King Louie writes "Raytheon and the US Navy have successfully tested a ship-borne laser capable of shooting down aircraft. Video at the link shows the 32-kilowatt solid-state laser shooting down an unmanned aerial vehicle. The technology is apparently mature enough to be deployed as part of ships' short-range missile defenses, a role currently filled by the Basic Point Defense Missile System (based on the Sea Sparrow missile) and the Close-In Weapons System (based on a 20mm Gatling gun)."
Displays

Does Anyone Really Prefer Glossy Screens? 646

Posted by CmdrTaco
from the no-way-no-how dept.
An anonymous reader asked a question that I've been wondering about too: "I live in a small southern European country where natural light abounds. This may sound good, but it is a pain when it comes to using laptops that come with a glossy finish, making it impossible to work unless you are doing it in the dark. To make matters worse, since we are a small market, most manufacturers only offer a subset of their product line, and don't allow you to choose any options available in other countries (like matte screens). Buying abroad is not an option since we have our own very specific keyboard layout. Why are manufacturers doing this? Does anyone really prefer using glossy screens for day-to-day activities?"
Space

Ikaros Spacecraft Successfully Propelled In Space 229

Posted by timothy
from the best-place-for-it-really dept.
An anonymous reader writes "Japan's IKAROS spacecraft has already successfully deployed the first solar sail in space, but today it made the only first that really matters: it successfully captured the sun's rays with its 3,000-square-foot sail and used the energy to speed its way through space. Each photon of light exerts 0.0002 pounds of pressure on the 3,000-square-foot sail, and the steady stream of solar exposure has succeeded in propelling the nearly 700-pound drone."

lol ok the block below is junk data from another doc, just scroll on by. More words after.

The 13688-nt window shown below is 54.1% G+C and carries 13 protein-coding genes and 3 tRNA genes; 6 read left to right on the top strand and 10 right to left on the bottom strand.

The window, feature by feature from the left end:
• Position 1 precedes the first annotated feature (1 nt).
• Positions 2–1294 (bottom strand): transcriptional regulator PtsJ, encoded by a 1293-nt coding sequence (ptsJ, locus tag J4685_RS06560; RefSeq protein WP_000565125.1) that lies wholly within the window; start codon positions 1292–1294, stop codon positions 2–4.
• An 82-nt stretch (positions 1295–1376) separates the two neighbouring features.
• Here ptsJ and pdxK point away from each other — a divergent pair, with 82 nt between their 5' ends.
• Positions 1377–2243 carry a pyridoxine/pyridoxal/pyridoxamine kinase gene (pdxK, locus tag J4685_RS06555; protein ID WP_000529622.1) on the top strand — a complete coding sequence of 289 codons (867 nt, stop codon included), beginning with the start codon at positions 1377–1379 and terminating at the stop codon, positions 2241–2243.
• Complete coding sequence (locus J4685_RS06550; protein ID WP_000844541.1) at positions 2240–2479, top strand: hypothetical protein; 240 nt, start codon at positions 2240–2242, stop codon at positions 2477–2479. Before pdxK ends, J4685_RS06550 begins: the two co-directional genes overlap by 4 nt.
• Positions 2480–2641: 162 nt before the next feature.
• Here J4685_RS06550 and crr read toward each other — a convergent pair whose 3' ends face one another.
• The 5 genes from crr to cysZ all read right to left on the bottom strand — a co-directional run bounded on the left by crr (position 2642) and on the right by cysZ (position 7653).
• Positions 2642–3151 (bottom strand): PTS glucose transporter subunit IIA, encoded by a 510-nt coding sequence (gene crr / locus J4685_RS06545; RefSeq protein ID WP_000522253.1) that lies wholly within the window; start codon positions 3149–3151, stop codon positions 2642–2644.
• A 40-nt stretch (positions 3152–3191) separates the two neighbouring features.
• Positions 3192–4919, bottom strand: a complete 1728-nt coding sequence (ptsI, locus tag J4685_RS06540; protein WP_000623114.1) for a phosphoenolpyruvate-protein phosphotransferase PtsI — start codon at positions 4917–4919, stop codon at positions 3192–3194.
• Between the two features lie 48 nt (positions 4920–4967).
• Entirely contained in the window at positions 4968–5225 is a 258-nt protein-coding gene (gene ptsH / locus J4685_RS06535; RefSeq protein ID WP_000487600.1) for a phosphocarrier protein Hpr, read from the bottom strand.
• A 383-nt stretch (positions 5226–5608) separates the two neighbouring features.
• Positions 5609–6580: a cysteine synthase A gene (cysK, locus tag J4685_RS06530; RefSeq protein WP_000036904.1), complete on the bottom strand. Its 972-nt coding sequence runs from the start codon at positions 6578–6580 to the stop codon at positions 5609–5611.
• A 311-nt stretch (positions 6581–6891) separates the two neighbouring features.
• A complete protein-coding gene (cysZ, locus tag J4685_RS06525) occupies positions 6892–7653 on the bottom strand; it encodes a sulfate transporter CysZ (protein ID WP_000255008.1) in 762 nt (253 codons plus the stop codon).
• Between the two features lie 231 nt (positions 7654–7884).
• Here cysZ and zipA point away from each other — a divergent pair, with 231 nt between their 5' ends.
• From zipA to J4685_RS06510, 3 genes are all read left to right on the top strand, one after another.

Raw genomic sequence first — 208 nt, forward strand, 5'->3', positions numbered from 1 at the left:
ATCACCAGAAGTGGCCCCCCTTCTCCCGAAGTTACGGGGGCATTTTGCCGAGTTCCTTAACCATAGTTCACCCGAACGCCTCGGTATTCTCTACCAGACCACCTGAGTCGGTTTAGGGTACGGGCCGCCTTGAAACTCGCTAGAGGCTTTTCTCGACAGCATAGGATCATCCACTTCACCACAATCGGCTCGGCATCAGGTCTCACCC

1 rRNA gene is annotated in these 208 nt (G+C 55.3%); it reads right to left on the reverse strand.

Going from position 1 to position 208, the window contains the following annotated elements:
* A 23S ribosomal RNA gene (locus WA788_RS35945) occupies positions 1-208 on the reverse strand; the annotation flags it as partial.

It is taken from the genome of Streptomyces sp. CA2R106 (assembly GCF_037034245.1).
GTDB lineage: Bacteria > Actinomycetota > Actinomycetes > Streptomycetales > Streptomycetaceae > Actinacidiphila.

Displays

Wireless PCIe To Enable Remote Graphics Cards 181

Posted by timothy
from the no-cat-involved dept.
J. Dzhugashvili writes "If you read Slashdot, odds are you already know about WiGig and the 7Gbps wireless networking it promises. The people at Atheros and Wilocity are now working on an interesting application for the spec: wireless PCI Express. In a nutshell, wPCIe enables a PCI Express switch with local and remote components linked by a 60GHz connection. The first applications, which will start sampling next year, will let you connect your laptop to a base station with all kinds of storage controllers, networking controllers, and yes, an external graphics processor. wPCIe works transparently to the operating system, which only sees additional devices connected over PCI Express. And as icing on the cake, wPCie controllers will let you connect to standard Wi-Fi networks, too."
Input Devices

The Mouse Vanishes 292

Posted by kdawson
from the yesterday-upon-the-stair dept.
countertrolling sends in a clip from Wired that begins "...researchers at MIT have found a method to let users click and scroll exactly the same way they would with a computer mouse, without the device actually being there. Cup your palm, move it around on a table and a cursor on the screen hovers. Tap on the table like you would click a real mouse, and the computer responds. It's one step beyond cordless. It's an invisible mouse. The project, called 'Mouseless,' uses an infrared laser beam and camera to track the movements of the palm and fingers and translate them into computer commands... A working prototype of the Mouseless system costs approximately $20 to build, says Pranav Mistry, who is leading the project."

Comment: Re:Why isn't this an iPhone App? (Score 1) 412

by Casai (#29737513) Attached to: Wikipedia In Your Pocket, $99
There IS an iPhone app for full offline Wikipedia browsing. http://collison.ie/wikipedia-iphone/ The site shows kids playing with the reader, implying that they're targeting users that you wouldn't necessarily trust with an iPhone or iPod Touch. However, I'm not sure I would trust kids with a $99 reader anyway. You could probably get a used previous-gen iPhone or iPod Touch for that much.